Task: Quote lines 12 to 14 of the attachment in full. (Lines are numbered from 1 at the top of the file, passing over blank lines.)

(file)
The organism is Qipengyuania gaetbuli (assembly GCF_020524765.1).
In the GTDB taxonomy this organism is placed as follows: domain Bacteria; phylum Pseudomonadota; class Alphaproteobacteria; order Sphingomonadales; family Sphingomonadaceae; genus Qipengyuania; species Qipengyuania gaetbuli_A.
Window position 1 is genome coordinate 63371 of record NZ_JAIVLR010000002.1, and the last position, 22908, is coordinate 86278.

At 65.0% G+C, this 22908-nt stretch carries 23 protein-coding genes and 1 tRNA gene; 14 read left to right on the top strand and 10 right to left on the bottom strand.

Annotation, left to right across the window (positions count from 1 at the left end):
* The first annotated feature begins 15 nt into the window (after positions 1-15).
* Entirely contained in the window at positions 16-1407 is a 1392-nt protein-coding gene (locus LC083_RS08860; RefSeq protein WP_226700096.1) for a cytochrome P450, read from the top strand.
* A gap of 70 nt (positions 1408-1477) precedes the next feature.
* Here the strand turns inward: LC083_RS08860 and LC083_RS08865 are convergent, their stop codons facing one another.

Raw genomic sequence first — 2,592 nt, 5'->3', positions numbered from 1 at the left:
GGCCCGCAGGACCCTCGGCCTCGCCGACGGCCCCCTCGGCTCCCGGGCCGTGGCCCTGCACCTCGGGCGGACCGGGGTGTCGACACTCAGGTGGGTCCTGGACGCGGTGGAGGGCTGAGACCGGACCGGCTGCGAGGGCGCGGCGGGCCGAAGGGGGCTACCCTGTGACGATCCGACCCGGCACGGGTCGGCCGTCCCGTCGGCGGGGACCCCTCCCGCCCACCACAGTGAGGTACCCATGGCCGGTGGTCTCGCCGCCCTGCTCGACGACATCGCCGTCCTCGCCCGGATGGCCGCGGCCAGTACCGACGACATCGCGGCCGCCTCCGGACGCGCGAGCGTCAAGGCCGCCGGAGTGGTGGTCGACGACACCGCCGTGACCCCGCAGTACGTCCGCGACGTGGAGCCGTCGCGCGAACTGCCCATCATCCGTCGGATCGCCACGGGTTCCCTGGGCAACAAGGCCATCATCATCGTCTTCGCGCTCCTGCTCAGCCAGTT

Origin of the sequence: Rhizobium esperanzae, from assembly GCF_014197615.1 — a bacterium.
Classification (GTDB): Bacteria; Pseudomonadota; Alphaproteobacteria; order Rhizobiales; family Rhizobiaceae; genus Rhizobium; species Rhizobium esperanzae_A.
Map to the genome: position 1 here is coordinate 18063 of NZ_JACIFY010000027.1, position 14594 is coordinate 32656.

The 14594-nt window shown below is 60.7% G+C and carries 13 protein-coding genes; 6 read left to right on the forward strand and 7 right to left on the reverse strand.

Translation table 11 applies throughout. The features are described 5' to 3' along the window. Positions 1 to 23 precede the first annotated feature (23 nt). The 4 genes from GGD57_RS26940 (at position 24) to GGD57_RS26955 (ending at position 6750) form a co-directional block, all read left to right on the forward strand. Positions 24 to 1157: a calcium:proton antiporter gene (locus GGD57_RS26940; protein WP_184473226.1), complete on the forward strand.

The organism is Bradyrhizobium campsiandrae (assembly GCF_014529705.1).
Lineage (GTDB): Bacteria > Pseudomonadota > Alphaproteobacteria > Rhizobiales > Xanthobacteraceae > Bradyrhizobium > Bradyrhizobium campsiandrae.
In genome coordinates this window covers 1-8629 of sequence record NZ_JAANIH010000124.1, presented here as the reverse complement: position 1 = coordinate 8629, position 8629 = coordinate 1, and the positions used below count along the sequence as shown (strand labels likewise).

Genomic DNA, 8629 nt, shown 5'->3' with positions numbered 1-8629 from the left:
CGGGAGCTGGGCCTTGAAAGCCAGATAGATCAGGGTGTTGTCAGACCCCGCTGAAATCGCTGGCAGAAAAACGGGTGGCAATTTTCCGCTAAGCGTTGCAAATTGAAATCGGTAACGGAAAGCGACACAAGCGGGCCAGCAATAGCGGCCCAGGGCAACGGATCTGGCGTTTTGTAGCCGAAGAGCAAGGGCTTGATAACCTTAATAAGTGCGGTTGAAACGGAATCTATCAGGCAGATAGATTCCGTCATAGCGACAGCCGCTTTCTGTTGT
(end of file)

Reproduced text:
Origin of the sequence: Rhizobium esperanzae, from assembly GCF_014197615.1 — a bacterium.
Classification (GTDB): Bacteria; Pseudomonadota; Alphaproteobacteria; order Rhizobiales; family Rhizobiaceae; genus Rhizobium; species Rhizobium esperanzae_A.
Map to the genome: position 1 here is coordinate 18063 of NZ_JACIFY010000027.1, position 14594 is coordinate 32656.